The Black Prince. ‘Our’ first Duke of Cornwall

In 1337 King Edward III upgraded the existing earldom of Cornwall and made it into a duchy. He also established the convention that it would henceforth belong to the eldest son of the monarch. The recipient in 1337 and first Duke of Cornwall was the seven-year old Edward of Woodstock.

A romanticised image from the 19th century

On coming of age young Edward ensured that Duchy offices were packed with his own men. Very few Cornish in the years before the 1460s held Duchy posts. The Duke was keen to make more money from his estate. In addition, unlike the immediately preceding earls, he was also prepared to order action against local gentry who overstepped the mark and took the law too frequently into their own hands. He curbed local hard men such as John Trevarthian and Sir John l’Ercedekne, while imprisoning his own Duchy steward in Launceston Castle in 1357 for misdemeanours.

But despite this oversight, Edward remained an absentee lord, only visiting Cornwall twice, for a couple of weeks in 1354 and over Christmas and the New Year in 1362-63. Each time he ventured only as far west as Restormel. His main interest became squeezing the surplus from the Duchy to pay for the wars he was busy fighting in France.

Here you are, son. Here’s
Aquitaine. Forget Cornwall” Edward III rewards the Black Prince

At the age of 16 Edward had played a prominent part in the victory at Crecy. Later, in 1356, he captured the French King at Poitiers and took him back to England. Becoming Prince of Aquitaine in 1362 Edward never returned to Cornwall after his visit late that year. In his absence over the Channel, oversight inevitably became looser and even more remote. Cornishmen began to pick up more Duchy offices, while endemic lawlessness and family feuding returned.

Meanwhile, the Duke was getting involved in the Castilian civil war. More battles were won there until he contracted dysentery in 1367. Recurrent bouts of illness pursued him through his final decade and he eventually died of dysentery at Canterbury in 1376, aged 46.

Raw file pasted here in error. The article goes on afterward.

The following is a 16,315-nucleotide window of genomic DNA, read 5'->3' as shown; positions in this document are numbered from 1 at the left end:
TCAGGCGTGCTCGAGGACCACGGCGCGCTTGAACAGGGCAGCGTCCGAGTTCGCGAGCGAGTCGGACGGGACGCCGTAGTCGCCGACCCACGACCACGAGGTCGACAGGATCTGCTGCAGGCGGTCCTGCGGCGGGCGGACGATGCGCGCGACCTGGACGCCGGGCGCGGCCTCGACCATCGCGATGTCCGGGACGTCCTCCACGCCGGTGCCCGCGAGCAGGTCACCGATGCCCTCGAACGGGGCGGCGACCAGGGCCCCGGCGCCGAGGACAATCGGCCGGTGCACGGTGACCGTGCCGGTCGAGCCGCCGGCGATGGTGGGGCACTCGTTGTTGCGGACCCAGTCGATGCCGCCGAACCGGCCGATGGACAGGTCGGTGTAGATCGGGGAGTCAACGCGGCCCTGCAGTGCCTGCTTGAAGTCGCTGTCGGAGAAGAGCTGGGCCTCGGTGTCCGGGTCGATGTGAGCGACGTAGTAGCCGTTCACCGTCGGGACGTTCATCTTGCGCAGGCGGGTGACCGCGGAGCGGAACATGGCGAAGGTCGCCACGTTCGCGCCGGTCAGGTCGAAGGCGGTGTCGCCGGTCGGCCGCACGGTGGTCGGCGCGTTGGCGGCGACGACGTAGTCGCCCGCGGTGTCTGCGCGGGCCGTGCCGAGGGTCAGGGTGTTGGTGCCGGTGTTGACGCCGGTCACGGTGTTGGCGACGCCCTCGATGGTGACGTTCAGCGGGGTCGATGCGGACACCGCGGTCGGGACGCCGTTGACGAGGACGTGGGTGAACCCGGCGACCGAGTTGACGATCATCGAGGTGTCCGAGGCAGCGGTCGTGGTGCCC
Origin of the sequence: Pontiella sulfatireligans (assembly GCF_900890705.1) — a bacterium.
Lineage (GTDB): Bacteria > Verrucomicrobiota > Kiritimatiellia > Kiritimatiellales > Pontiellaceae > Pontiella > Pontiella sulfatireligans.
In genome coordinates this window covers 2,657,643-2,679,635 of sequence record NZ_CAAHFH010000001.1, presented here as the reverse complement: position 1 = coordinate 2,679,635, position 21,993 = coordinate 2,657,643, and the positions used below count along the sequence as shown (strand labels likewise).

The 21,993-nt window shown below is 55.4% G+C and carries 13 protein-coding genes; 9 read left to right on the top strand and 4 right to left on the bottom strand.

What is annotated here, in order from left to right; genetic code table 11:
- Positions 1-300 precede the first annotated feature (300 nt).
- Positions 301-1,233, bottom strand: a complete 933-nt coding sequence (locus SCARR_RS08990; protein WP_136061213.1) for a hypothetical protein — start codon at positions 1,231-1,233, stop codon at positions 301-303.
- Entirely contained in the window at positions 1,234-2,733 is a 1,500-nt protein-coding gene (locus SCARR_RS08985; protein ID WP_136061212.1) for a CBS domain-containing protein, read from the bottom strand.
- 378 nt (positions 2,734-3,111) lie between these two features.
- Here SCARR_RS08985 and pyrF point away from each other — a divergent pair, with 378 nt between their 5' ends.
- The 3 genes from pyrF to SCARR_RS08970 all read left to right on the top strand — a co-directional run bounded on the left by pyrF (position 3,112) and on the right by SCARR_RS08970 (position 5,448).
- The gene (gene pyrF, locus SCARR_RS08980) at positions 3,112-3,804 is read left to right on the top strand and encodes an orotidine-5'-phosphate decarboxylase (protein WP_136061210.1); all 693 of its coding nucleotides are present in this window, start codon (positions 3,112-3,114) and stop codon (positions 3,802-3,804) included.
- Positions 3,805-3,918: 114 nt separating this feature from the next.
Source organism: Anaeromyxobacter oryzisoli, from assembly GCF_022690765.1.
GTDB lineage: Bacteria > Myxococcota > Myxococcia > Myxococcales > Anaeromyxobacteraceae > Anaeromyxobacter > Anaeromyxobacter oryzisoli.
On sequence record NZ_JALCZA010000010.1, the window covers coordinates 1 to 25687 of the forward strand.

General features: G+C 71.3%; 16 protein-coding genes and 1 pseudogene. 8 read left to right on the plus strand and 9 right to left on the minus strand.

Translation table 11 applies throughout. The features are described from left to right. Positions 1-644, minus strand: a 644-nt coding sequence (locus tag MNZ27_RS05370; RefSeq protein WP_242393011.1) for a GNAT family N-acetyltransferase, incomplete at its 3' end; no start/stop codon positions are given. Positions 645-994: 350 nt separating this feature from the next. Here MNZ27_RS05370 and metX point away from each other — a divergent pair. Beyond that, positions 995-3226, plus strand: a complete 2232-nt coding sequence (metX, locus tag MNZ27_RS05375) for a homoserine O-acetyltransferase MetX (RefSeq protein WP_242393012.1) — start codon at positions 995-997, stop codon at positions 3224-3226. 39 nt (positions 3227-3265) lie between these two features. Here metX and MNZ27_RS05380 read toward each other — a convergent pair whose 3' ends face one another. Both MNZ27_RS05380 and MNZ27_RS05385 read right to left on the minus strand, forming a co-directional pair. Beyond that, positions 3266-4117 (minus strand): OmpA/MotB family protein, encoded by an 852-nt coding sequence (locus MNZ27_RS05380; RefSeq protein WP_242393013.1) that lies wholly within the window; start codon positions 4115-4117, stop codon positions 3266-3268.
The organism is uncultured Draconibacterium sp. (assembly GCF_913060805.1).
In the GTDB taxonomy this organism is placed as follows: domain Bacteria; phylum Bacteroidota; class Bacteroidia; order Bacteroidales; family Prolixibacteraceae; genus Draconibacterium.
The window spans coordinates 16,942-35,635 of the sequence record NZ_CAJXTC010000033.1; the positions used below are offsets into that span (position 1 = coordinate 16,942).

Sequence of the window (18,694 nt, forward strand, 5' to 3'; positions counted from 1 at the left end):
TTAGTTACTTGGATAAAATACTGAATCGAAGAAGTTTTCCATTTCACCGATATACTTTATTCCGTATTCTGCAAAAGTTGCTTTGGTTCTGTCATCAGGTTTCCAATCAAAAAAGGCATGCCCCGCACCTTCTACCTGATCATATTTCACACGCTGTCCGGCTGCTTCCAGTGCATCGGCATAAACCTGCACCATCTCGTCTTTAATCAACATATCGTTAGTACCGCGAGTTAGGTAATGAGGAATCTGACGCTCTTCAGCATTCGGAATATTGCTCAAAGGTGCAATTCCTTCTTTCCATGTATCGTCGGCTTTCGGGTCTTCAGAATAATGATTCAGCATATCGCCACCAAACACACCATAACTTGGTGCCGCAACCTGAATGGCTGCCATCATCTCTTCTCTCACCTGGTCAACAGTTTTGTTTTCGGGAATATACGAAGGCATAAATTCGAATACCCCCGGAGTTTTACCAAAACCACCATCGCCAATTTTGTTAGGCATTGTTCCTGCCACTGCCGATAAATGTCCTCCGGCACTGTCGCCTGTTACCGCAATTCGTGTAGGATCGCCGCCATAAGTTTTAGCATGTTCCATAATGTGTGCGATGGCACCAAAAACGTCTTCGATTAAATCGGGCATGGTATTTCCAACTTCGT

And why was he ‘black’? This may be a later designation as the first reference did not appear until the 1530s. It’s been suggested that it came from the colour of his shield or armour. Others insist it stems from his brutal reputation in Aquitaine, where he was not slow to put the French to the sword. However he obtained his sobriquet, this martial Duke seems to have treated his Duchy as a convenient cash cow rather than any more meaningful constitutional possession.

2 thoughts on “The Black Prince. ‘Our’ first Duke of Cornwall

  1. Plus ça change, plus c’est la même chose! I can’t think of a single benefit the Duke of Cornwall brings Cornwall. And the black prince also became prince of wales. What absurdities are visited upon us from centuries and centuries ago.

    Regarding the black bit of the prince, couldn’t it also refer to a dark complexion? I looked a bit online and see that more effort has been put into linking black to his behaviour or to his armour as you say, but neither explanation seems convincingly linked to historical sources. At the same time the appellation was around from very early days. It seems plausible to me it could be linked to complexion as this is something that is always discussed, Obviously we have no image of him.


  2. There is some debate about the devolution of the title Duke of Cornwall. The original charter almost certainly intended the Duke of Cornwall would be the eldest son of the monarch however Lord Coke redefined it as the eldest son of the sovereign being heir to the throne. Just as an example if Charles dad died before having children Andrew, under the initial definition would not have been Duke of Cornwall. Under the later definition Andrew would have been Duke of Cornwall since he would have been the eldest son of the sovereign being heir to the throne. Prince Albert recognised the economic possibilities of the Duchy and he laid the foundations for the present success of the Duchy


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